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Friday, February 16, 2007

EU's new Black Sea policy faces Russian misgivings

EUOBSERVER / BRUSSELS - The European Commission is drafting a new EU policy for trade and security cooperation among Black Sea states, but Russia - a major regional player with a naval force in the Crimean peninsula - has already begun sniping at the scheme.

The document - entitled "Black Sea Synergy" - will be presented to member states' diplomats in late April or early May in time for formal approval by the June EU summit, with the accession of Romania and Bulgaria and the German EU presidency's eastern foreign policy focus spurring things on.

The draft text of the "synergy" envisages regular meetings between foreign ministers of Black Sea zone states Romania, Bulgaria, Greece, Russia, Turkey, Ukraine, Georgia, Armenia, Azerbaijan and Moldova as well as the EU "trojka" of the EU presidency, the office of EU foreign policy envoy Javier Solana and the external relations commissioner.

The ministers will aim to agree new projects for bringing in fresh supplies of gas and oil from the Caspian Sea basin, soothing separatist tensions, curbing illegal immigration and smuggling, promoting human rights NGOs, fighting environmental crimes and building new transport links.

The EU-led club will not have its own building or secretariat but will try to galvanise political agreement for actions to be implemented by existing institutions, such as the Black Sea Economic Cooperation group (BSEC) or the Black Sea Forum (BSF) and co-funded from the EU's "neighbourhood policy" budget.

"The area is a very important transit region for hydrocarbons [from the Caspian Sea basin]," an EU official said. "We would not try to substitute existing frameworks for conflict resolution on the so-called frozen conflicts, but we hope very much regional cooperation might create a better understanding."

The Black Sea region is home to a patchwork of separatist conflicts in Abkhazia and South Ossetia in Georgia, Nagorno-Karabakh in Azerbaijan and Transdniestria in Moldova, with regular exchanges of fire in Georgia and with military spending soaring in all the South Caucasus states.

On top of this, Moldova and Georgia accuse Russia of aiding the Russia-friendly separatist entities, which are widely seen as conduits for fake currency, illegal immigrants, drugs and guns into Europe. Georgia's plan to join NATO in 2009 could see relations with Russia deteriorate further.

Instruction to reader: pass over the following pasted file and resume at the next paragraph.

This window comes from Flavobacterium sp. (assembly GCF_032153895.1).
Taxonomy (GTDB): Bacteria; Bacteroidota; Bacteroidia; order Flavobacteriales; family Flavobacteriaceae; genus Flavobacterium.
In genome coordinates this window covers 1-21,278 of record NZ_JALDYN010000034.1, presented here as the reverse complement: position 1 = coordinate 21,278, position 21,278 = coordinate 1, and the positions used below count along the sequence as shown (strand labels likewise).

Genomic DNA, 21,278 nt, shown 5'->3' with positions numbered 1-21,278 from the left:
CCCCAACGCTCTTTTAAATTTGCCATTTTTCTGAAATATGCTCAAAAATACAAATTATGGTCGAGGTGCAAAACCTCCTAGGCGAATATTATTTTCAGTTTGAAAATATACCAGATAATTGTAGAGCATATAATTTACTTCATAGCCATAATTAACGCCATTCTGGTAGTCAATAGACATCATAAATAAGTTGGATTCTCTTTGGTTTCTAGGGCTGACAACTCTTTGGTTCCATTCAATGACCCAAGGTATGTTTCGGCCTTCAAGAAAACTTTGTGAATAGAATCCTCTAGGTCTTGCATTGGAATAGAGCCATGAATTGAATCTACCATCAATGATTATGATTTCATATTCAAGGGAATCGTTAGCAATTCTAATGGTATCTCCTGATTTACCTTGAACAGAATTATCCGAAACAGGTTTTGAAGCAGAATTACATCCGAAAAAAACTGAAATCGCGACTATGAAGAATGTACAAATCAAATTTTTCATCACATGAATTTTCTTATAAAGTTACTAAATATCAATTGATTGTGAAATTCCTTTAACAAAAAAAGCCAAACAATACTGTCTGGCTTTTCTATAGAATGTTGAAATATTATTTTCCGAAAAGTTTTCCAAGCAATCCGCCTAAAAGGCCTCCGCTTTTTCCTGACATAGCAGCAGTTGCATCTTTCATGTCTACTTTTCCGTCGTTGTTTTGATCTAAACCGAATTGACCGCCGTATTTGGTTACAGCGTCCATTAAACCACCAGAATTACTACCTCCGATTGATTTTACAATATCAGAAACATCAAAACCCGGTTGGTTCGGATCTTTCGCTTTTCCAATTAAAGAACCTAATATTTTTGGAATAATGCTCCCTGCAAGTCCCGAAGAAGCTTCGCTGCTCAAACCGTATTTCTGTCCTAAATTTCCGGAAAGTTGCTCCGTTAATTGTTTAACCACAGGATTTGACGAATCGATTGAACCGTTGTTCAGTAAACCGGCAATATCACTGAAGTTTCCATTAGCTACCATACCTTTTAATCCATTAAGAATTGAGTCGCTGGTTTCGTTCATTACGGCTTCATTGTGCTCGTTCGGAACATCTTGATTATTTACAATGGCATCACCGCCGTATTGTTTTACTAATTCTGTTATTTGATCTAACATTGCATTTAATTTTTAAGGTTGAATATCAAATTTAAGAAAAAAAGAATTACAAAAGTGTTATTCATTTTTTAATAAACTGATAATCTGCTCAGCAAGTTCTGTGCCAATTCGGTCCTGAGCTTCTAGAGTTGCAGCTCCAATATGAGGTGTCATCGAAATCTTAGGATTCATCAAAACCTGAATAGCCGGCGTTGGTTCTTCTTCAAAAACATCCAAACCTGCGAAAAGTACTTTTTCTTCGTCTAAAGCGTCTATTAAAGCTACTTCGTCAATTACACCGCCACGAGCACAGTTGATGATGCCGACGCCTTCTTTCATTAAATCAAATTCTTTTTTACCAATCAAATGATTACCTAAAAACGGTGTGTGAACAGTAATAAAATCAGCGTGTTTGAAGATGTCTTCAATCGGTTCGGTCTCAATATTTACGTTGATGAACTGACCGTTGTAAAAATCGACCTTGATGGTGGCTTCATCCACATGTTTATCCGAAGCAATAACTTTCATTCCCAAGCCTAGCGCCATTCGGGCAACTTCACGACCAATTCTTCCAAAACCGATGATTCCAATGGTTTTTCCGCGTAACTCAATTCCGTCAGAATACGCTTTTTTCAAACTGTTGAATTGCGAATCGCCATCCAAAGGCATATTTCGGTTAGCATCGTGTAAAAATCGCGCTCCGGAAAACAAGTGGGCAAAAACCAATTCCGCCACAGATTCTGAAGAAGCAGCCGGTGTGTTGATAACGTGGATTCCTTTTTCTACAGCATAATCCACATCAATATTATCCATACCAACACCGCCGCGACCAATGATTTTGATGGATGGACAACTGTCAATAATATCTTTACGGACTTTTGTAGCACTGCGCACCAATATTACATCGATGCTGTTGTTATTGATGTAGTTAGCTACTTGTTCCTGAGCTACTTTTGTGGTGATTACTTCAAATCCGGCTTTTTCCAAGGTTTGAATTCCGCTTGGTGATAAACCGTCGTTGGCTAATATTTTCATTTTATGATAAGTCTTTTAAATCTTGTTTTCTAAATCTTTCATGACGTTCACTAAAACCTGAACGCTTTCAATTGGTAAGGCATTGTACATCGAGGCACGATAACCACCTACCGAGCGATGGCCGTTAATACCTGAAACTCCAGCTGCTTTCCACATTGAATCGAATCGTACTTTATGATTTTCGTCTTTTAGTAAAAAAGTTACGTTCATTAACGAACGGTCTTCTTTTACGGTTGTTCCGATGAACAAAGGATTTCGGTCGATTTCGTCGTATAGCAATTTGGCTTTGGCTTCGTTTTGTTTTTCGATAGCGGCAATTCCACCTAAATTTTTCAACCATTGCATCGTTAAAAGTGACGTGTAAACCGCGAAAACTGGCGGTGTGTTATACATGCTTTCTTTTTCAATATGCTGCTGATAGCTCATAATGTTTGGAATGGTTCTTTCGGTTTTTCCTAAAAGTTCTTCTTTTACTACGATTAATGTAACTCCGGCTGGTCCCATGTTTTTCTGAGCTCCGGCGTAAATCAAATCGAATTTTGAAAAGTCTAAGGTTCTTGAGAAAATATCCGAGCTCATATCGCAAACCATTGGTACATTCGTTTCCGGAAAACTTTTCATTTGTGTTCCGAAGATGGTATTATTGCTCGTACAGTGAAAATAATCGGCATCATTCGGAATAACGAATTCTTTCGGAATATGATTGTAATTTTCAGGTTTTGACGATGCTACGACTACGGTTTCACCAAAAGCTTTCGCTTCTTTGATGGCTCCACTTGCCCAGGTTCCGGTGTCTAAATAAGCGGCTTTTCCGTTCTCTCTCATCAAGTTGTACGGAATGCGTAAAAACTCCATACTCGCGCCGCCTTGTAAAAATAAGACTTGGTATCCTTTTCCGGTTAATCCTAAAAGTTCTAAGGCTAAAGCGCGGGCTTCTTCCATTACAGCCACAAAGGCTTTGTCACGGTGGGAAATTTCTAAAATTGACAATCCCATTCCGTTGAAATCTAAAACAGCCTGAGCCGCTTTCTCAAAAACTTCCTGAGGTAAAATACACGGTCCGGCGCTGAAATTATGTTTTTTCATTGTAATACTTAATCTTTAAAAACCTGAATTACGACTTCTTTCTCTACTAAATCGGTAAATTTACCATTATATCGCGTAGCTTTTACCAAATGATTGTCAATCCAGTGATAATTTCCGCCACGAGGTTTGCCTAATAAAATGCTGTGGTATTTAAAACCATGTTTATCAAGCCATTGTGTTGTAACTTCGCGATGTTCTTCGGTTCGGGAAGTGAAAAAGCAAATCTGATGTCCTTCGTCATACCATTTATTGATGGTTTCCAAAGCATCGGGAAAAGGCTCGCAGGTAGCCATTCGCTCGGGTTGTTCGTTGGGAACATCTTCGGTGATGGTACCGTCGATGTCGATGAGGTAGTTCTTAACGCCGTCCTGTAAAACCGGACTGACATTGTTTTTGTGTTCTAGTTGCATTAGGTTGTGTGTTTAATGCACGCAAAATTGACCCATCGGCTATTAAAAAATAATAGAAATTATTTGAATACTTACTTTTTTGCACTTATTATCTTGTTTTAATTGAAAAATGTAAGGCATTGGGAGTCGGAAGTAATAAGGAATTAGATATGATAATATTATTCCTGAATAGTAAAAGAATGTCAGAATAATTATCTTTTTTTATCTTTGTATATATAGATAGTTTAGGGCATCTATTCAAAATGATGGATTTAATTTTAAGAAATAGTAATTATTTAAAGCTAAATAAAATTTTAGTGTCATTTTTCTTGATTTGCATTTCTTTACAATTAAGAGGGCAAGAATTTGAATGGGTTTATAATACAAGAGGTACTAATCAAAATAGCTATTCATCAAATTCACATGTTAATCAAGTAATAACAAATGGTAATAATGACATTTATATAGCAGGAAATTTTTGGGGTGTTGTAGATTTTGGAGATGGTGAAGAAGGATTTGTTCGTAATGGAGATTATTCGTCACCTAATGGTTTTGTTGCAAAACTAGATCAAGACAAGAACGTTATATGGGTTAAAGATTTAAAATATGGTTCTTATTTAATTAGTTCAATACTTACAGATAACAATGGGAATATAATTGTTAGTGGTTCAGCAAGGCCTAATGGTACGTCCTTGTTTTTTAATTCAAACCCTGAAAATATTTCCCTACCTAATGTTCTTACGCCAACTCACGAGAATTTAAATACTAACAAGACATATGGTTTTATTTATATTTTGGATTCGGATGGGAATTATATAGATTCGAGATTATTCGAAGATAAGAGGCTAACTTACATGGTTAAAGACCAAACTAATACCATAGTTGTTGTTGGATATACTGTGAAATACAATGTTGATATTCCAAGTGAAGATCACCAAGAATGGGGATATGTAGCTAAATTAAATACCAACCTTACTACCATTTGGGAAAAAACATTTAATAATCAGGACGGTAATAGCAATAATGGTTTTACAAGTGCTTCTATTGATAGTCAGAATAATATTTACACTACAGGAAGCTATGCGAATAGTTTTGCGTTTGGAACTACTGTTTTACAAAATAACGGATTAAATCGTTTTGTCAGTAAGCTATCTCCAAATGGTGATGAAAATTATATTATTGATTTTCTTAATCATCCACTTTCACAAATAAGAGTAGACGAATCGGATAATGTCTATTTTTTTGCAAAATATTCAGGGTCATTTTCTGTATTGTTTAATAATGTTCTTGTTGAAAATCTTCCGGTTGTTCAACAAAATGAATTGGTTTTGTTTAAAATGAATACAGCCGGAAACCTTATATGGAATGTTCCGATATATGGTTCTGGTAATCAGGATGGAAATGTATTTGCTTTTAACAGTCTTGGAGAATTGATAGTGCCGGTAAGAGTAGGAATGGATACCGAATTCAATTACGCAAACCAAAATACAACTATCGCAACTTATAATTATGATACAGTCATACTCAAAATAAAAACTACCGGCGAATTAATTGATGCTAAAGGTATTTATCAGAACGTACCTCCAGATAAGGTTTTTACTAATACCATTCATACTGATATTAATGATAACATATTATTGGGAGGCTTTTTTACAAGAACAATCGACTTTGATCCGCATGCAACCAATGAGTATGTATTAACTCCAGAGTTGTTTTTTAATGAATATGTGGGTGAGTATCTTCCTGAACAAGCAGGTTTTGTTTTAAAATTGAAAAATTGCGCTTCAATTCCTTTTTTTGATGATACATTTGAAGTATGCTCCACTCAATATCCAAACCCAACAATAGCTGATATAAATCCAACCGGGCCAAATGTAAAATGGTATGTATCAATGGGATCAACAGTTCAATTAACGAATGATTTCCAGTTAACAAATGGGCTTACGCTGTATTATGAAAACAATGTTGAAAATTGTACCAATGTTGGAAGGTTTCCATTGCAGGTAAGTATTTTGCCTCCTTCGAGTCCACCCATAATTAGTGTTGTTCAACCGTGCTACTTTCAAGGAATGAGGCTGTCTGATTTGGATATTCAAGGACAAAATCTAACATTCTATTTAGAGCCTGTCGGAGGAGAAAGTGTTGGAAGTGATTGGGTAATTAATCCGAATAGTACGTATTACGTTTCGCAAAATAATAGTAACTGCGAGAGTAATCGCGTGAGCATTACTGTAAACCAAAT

Early stage
EU member states' thinking on the new policy is still at an early stage. But some differences are already emerging, with Poland keen to pull non-regional players such as Belarus into the ministerial meetings and to make sure Russia plays second-fiddle to the EU in agenda-setting terms, while Romania sees Russia as an "equal partner."

"We want to have the Russians on board, but this is different to the Northern Dimension," the European Commission official said, referring to another forum for Baltic Sea projects where Brussels is on equal footing with Moscow. "The Black Sea Synergy is an EU initiative, so Russia will play a different role."

President Vladimir Putin's Russia is not inclined to take a back seat in sensitive territories in its near-abroad these days however, with senior Russian diplomats already warning that the Black Sea project will fail unless Moscow is given a more prominent part to play.

'Frankly, I don't see the need'
"We don't want to see this become EU-dominated," Russian EU ambassador Vladimir Chizhov told EUobserver last week. "The Northern Dimension should be kept in mind: when it was launched as an EU-dominated initiative it didn't work, so it was reconfigured to be a quadri-partite undertaking of the EU, Russia, Norway and Iceland and now it's up and running."

Mr Chizhov compared the Black Sea Synergy to a previous project of the 1999 German EU presidency, the Stability Pact for South-Eastern Europe, saying it was "very loudly launched" but "sort of scaled down afterward" getting bogged down in bureaucracy and squabbles over history textbooks on the Ottoman Empire.

"OK, I understand that the physical presence of the EU in the Black Sea has increased with the accession of Romania and Bulgaria. But these two countries are members of both the BSEC and the Black Sea Forum," he said. "Frankly I don't see the need for any additional structure."
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